Halladay’s connection to Cooperstown runs deep
Roy Halladay’s passing stunned the baseball world on Tuesday. But in his 40 years, Halladay made an indelible impression on the game – and in Cooperstown.
On July 27, 1998, the Blue Jays faced the Orioles in the annual Hall of Fame Game at Doubleday Field.
Toronto used the occasion to showcase Halladay, a heralded pitching prospect who – at 21 years old – was spending the season pitching for the Triple-A Syracuse SkyChiefs, located about 90 miles from Cooperstown.
Halladay worked six innings that day, allowing three runs on seven hits against a potent Orioles lineup that included Brady Anderson and B.J. Surhoff.
Later that year, the Blue Jays brought Halladay to Toronto after he posted a 9-5 record with a 3.79 earned-run average in 21 starts for Syracuse. In his second big league start – on Sept. 27, 1998 – Halladay took a no-hitter into the ninth inning, falling short with two outs in the ninth when Tigers pinch-hitter Bobby Higginson homered to left field.
Halladay quickly retired Frank Catalanotto to record the first of his 67 big league complete games in a 2-1 victory.
Halladay’s interaction with Cooperstown, however, was just getting started. In 2010, he donated his cap from his May 29 perfect game against the Marlins. Then on Oct. 6, Halladay authored the second no-hitter in Postseason history in Game 1 of the NLDS vs. the Reds. He donated his jersey from that game to the Hall of Fame, where it remains on display in the Museum’s Autumn Glory exhibit.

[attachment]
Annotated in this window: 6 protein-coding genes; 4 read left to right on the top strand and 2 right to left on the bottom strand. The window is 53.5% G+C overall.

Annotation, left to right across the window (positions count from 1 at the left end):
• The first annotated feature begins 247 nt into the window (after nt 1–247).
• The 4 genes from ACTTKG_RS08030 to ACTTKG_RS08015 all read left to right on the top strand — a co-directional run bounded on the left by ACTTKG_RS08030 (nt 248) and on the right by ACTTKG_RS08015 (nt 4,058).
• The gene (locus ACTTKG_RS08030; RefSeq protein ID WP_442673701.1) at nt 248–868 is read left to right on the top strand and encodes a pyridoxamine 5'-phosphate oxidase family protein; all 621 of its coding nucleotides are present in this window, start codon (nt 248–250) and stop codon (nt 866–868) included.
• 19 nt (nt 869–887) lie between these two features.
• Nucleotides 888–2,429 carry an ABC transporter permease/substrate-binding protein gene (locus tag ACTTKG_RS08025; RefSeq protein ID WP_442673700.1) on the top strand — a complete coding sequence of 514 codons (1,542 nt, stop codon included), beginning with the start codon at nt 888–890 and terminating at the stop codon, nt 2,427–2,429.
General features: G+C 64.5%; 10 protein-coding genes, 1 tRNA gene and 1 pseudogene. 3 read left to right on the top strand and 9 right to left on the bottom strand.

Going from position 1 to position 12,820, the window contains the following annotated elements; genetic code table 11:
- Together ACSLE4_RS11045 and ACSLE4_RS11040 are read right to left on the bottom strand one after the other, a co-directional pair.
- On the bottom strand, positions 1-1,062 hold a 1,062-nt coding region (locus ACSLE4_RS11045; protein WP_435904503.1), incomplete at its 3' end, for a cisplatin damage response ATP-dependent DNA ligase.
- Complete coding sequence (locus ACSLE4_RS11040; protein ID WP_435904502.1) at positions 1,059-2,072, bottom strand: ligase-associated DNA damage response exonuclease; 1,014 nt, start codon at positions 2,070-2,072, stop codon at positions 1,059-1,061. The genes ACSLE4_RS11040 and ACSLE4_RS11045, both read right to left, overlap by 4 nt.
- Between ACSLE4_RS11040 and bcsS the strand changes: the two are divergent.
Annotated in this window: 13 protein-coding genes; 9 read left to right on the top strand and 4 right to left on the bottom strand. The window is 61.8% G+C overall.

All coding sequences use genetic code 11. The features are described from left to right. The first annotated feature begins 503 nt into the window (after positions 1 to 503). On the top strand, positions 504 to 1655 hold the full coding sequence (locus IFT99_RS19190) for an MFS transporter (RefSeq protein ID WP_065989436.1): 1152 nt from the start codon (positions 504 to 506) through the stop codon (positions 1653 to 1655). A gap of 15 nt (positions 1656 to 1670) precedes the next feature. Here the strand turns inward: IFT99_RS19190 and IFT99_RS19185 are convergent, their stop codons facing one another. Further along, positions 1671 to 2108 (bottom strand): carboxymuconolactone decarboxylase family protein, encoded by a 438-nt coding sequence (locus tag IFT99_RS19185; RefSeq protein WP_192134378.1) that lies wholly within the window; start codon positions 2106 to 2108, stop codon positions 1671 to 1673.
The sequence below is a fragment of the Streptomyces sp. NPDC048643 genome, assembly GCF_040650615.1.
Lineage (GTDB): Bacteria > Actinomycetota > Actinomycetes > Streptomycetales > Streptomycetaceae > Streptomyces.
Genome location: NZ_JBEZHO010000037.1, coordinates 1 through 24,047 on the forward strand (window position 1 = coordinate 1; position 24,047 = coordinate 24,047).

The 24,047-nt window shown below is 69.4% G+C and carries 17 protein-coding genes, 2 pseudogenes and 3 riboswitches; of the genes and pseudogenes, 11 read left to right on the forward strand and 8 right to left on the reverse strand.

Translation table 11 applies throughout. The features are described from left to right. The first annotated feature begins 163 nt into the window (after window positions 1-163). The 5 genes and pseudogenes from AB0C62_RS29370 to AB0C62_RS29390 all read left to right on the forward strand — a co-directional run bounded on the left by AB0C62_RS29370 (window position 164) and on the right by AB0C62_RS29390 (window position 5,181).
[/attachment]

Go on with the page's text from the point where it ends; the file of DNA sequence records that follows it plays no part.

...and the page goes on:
Halladay had the chance to see his historic artifacts in the summer of 2017 when he visited the Museum along with his son’s youth baseball team.
“There was an underlying intensity that endured with him even years after he had left the ballfield,” said John Odell, the Hall of Fame’s curator of history and research who gave Halladay a tour of the Museum that day. “He was such a tremendous competitor, with a burning desire to succeed. And he clearly respected the game’s history and the game itself.”
Halladay, who retired after the 2013 season, will become eligible for the Baseball Writers’ Association of America’s Hall of Fame vote in 2019.
Craig Muder is the director of communications for the National Baseball Hall of Fame and Museum